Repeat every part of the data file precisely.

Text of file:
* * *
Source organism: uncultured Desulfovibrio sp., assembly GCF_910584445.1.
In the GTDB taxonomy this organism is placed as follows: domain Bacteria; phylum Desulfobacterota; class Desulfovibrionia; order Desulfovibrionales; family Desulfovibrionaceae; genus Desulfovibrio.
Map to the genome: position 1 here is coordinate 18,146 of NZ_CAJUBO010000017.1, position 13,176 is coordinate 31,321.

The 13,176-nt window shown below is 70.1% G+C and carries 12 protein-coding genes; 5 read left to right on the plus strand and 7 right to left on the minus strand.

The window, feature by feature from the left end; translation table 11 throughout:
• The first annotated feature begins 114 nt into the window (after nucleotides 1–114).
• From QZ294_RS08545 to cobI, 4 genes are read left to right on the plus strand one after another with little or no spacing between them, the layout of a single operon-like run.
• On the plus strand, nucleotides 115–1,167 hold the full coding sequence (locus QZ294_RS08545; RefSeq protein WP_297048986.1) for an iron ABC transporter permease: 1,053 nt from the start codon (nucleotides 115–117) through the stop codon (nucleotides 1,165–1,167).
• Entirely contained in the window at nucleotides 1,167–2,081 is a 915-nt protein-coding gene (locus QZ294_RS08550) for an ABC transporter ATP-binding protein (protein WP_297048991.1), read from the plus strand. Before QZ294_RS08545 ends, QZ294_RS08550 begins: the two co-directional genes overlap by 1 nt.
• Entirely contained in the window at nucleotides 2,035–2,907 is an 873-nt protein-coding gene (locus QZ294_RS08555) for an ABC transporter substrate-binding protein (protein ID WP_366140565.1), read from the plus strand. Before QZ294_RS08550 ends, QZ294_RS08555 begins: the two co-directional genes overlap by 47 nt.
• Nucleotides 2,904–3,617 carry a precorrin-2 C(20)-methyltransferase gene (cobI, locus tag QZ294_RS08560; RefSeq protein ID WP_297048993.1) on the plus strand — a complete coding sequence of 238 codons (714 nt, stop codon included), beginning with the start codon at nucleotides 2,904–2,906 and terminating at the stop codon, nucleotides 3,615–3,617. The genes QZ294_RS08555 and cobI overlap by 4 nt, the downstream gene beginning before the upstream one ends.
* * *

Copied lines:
Source organism: uncultured Desulfovibrio sp., assembly GCF_910584445.1.
In the GTDB taxonomy this organism is placed as follows: domain Bacteria; phylum Desulfobacterota; class Desulfovibrionia; order Desulfovibrionales; family Desulfovibrionaceae; genus Desulfovibrio.
Map to the genome: position 1 here is coordinate 18,146 of NZ_CAJUBO010000017.1, position 13,176 is coordinate 31,321.

The 13,176-nt window shown below is 70.1% G+C and carries 12 protein-coding genes; 5 read left to right on the plus strand and 7 right to left on the minus strand.

The window, feature by feature from the left end; translation table 11 throughout:
• The first annotated feature begins 114 nt into the window (after nucleotides 1–114).
• From QZ294_RS08545 to cobI, 4 genes are read left to right on the plus strand one after another with little or no spacing between them, the layout of a single operon-like run.
• On the plus strand, nucleotides 115–1,167 hold the full coding sequence (locus QZ294_RS08545; RefSeq protein WP_297048986.1) for an iron ABC transporter permease: 1,053 nt from the start codon (nucleotides 115–117) through the stop codon (nucleotides 1,165–1,167).
• Entirely contained in the window at nucleotides 1,167–2,081 is a 915-nt protein-coding gene (locus QZ294_RS08550) for an ABC transporter ATP-binding protein (protein WP_297048991.1), read from the plus strand. Before QZ294_RS08545 ends, QZ294_RS08550 begins: the two co-directional genes overlap by 1 nt.
• Entirely contained in the window at nucleotides 2,035–2,907 is an 873-nt protein-coding gene (locus QZ294_RS08555) for an ABC transporter substrate-binding protein (protein ID WP_366140565.1), read from the plus strand. Before QZ294_RS08550 ends, QZ294_RS08555 begins: the two co-directional genes overlap by 47 nt.
• Nucleotides 2,904–3,617 carry a precorrin-2 C(20)-methyltransferase gene (cobI, locus tag QZ294_RS08560; RefSeq protein ID WP_297048993.1) on the plus strand — a complete coding sequence of 238 codons (714 nt, stop codon included), beginning with the start codon at nucleotides 2,904–2,906 and terminating at the stop codon, nucleotides 3,615–3,617. The genes QZ294_RS08555 and cobI overlap by 4 nt, the downstream gene beginning before the upstream one ends.